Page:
BB: Well you have to get familiar with them. That's true of all players and the quarterback is an important player, but so is everybody else. So is the right tackle and the split end and the running back and so forth. You need to get to know each player's strengths and weaknesses and how you want to attack them or defend them as the case might be. That's important with every player in every phase of the game, offense, defense, special teams. So many parts of the game are one-on-one match-ups and not only who you match-up against them but also the techniques that you use to encounter that player and the techniques that he's using. There's a lot of games within a game there. It's a critical part of every game, is the personnel match-ups and knowing the strengths and weaknesses of our opponents.

Q: You played them early last year as well, what happened to them last year? Why did they struggle after they played you?

BB: Well, I really didn't see them much after we played. We didn't get another shot at them and this year with the new coach and the changes they've made, we really concentrated on their seven games this year. The four preseason games and the three regular season games. We didn't really do a real extensive study on them at the end of the season last year because if we did there would be a lot of schematic changes and however they would fit the new personnel in we would kind of have to wait and see how that would turn out. Guys like (Quentin) Jammer, of course we just saw him last week and (Reche) Caldwell and guys like that we've just have had to wait to see where they would be placed in their schemes.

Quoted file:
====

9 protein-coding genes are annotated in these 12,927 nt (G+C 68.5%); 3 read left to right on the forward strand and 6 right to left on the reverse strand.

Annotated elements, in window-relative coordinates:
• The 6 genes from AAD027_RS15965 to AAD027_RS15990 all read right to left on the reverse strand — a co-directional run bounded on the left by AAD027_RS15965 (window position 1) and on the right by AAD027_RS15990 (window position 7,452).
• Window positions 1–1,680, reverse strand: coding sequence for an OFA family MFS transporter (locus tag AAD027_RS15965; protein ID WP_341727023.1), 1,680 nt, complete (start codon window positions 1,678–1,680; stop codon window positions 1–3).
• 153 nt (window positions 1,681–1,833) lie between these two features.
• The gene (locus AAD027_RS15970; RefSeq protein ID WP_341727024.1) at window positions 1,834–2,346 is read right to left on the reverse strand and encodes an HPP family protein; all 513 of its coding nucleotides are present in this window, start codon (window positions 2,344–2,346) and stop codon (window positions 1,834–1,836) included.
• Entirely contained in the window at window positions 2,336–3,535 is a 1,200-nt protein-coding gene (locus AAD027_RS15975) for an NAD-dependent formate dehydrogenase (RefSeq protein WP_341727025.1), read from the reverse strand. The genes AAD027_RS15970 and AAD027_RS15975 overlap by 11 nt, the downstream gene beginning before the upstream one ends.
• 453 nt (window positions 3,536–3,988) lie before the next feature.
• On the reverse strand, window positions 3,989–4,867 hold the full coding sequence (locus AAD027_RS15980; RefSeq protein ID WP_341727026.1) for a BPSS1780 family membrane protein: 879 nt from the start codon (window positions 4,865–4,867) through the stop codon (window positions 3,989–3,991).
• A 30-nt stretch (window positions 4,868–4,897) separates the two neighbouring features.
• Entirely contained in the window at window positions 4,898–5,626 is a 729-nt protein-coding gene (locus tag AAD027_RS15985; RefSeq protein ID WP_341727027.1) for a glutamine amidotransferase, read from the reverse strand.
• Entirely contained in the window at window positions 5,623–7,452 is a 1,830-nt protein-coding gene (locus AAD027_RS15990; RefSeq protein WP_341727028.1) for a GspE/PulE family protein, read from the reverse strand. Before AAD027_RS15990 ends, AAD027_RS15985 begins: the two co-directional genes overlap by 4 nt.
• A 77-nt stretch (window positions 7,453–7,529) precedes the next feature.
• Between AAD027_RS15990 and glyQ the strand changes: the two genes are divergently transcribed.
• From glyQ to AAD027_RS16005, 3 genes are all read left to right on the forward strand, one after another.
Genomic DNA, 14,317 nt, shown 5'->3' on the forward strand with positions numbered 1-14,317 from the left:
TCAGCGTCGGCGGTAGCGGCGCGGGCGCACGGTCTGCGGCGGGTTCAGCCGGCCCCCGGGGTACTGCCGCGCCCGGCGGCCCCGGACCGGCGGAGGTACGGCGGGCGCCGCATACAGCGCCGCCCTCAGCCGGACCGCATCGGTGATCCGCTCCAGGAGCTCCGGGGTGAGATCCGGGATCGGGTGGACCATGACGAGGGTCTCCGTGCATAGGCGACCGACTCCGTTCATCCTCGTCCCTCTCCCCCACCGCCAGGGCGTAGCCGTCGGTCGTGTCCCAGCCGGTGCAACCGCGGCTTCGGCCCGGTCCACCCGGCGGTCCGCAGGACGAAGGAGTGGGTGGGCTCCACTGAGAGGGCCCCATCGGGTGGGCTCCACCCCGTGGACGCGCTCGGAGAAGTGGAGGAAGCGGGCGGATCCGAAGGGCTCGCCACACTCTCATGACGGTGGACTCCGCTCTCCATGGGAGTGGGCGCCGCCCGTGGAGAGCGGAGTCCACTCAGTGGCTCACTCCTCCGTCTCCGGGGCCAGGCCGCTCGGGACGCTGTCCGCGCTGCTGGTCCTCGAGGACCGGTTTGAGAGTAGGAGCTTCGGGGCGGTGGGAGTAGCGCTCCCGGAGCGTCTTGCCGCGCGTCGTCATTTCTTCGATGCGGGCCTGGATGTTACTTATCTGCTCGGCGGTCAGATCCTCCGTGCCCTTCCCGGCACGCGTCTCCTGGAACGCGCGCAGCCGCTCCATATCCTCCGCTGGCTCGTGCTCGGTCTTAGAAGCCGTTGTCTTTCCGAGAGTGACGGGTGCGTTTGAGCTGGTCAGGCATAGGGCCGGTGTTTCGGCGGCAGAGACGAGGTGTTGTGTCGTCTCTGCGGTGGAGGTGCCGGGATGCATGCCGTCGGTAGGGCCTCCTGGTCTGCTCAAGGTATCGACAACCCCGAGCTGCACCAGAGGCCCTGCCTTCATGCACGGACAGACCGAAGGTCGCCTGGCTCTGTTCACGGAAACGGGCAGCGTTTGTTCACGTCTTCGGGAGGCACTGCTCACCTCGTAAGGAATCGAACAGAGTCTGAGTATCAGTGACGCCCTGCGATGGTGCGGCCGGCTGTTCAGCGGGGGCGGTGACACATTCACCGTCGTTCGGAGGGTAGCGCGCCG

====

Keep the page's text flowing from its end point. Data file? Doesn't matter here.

Q: What impresses you about Brees?

BB: He seems like a real good decision maker. He's an accurate passer and a good decision maker. He doesn't have any bad plays. His completion percentage is good. Makes good decisions in the red area. He makes good decisions under pressure and that's really what it's all about for a quarterback is making good decisions and getting your team the victory. Stats are, they're great, but in the end, it's making the right decision at the right time to get your team whatever it needs to win. Whether that's running out the clock or whether it's a third down conversion and using the cadence to get somebody to jump offside or a play action fake to get a guy a open whatever it happens to be. I think he's a mature guy that's, even though he's only won a few games under his belt and one year of experience, he's pretty astute and pretty efficient.

Q: What did you think about him coming out of Purdue?